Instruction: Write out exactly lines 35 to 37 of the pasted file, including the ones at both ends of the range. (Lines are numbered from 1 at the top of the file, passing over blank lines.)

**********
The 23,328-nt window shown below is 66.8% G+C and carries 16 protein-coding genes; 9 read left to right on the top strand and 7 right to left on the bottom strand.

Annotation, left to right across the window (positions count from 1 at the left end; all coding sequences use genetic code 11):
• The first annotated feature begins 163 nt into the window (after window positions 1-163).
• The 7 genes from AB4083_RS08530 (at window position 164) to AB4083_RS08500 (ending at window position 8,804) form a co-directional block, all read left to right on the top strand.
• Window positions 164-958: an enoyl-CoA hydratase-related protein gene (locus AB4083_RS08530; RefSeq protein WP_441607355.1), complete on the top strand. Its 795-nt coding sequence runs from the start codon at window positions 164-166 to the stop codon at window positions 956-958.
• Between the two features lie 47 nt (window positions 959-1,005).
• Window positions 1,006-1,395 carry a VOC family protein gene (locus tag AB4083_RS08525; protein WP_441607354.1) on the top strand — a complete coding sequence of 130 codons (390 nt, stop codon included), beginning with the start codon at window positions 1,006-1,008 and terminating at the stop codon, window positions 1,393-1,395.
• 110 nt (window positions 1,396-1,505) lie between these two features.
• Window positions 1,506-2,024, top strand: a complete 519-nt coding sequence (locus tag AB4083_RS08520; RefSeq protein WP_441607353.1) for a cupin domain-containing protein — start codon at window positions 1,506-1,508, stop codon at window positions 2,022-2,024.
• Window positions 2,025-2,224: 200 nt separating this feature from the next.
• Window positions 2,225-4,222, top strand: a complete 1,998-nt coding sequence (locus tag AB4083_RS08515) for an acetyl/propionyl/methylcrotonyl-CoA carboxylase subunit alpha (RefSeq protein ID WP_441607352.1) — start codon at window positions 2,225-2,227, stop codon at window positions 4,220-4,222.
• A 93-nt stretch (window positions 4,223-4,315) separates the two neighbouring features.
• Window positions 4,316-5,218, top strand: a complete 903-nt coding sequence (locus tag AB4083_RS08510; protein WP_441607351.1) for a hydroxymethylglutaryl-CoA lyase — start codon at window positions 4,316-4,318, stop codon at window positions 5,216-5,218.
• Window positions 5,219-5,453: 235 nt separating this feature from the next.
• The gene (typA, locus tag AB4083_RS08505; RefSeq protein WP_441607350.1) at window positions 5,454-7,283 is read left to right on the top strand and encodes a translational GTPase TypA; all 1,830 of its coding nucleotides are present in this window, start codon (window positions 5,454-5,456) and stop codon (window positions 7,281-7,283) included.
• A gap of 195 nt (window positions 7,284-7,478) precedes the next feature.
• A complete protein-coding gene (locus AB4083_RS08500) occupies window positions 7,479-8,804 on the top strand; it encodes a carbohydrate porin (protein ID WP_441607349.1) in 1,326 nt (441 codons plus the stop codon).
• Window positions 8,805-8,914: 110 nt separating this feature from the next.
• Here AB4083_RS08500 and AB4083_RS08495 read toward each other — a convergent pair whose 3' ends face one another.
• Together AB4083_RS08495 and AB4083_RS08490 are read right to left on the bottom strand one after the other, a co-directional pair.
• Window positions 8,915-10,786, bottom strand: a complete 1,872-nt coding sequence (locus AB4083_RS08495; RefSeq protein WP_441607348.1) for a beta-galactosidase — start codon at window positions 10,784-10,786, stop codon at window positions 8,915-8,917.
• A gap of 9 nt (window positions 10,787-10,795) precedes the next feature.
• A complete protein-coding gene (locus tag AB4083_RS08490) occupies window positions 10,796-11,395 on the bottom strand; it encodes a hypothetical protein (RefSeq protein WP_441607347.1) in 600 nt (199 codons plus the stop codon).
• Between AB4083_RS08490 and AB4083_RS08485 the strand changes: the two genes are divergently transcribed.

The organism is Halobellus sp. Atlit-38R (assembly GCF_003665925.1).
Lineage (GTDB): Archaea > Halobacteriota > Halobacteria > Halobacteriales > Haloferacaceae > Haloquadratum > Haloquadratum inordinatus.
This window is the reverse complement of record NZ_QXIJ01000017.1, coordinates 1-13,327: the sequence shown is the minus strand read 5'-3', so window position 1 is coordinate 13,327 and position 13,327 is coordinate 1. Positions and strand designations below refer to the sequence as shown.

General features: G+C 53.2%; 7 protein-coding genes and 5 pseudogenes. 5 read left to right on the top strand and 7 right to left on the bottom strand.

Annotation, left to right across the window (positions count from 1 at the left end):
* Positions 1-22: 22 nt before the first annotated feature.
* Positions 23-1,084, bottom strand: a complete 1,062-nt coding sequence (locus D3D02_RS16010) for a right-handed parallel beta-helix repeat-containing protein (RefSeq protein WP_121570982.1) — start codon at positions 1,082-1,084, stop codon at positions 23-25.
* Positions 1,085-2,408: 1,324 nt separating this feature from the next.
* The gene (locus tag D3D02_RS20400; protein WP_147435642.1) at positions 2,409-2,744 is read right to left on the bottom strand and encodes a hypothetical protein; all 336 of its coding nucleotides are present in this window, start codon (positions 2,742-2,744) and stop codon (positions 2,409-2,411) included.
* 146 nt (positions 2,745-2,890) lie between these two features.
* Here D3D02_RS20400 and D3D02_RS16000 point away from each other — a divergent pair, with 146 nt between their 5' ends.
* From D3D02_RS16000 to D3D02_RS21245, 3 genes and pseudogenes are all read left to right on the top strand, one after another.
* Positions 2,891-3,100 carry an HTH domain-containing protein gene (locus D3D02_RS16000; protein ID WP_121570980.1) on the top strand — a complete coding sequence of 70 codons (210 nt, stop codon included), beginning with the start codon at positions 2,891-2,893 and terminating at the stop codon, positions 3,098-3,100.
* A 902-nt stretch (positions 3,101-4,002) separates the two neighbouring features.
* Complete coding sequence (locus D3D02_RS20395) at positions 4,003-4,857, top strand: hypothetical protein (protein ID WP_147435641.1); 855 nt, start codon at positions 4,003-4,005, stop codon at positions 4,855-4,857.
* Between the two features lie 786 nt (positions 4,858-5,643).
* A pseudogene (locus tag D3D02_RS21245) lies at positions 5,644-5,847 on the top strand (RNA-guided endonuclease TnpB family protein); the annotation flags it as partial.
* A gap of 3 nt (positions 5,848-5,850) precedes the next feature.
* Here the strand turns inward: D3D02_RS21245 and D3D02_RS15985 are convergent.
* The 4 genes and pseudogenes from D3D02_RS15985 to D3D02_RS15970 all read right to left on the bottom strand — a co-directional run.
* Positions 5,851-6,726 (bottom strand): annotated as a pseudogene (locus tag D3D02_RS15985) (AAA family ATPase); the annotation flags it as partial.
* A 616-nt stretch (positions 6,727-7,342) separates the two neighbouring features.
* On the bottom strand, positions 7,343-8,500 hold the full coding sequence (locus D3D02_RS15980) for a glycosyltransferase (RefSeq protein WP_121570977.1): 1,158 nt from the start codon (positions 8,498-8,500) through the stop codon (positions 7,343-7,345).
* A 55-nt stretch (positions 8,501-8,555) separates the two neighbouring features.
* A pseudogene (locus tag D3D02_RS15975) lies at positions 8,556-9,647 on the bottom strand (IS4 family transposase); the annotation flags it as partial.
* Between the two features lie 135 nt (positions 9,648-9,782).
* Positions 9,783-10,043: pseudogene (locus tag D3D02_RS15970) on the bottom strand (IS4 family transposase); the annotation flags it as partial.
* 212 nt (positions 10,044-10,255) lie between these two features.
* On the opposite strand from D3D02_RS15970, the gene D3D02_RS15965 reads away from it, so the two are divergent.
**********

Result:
* Here D3D02_RS20400 and D3D02_RS16000 point away from each other — a divergent pair, with 146 nt between their 5' ends.
* From D3D02_RS16000 to D3D02_RS21245, 3 genes and pseudogenes are all read left to right on the top strand, one after another.
* Positions 2,891-3,100 carry an HTH domain-containing protein gene (locus D3D02_RS16000; protein ID WP_121570980.1) on the top strand — a complete coding sequence of 70 codons (210 nt, stop codon included), beginning with the start codon at positions 2,891-2,893 and terminating at the stop codon, positions 3,098-3,100.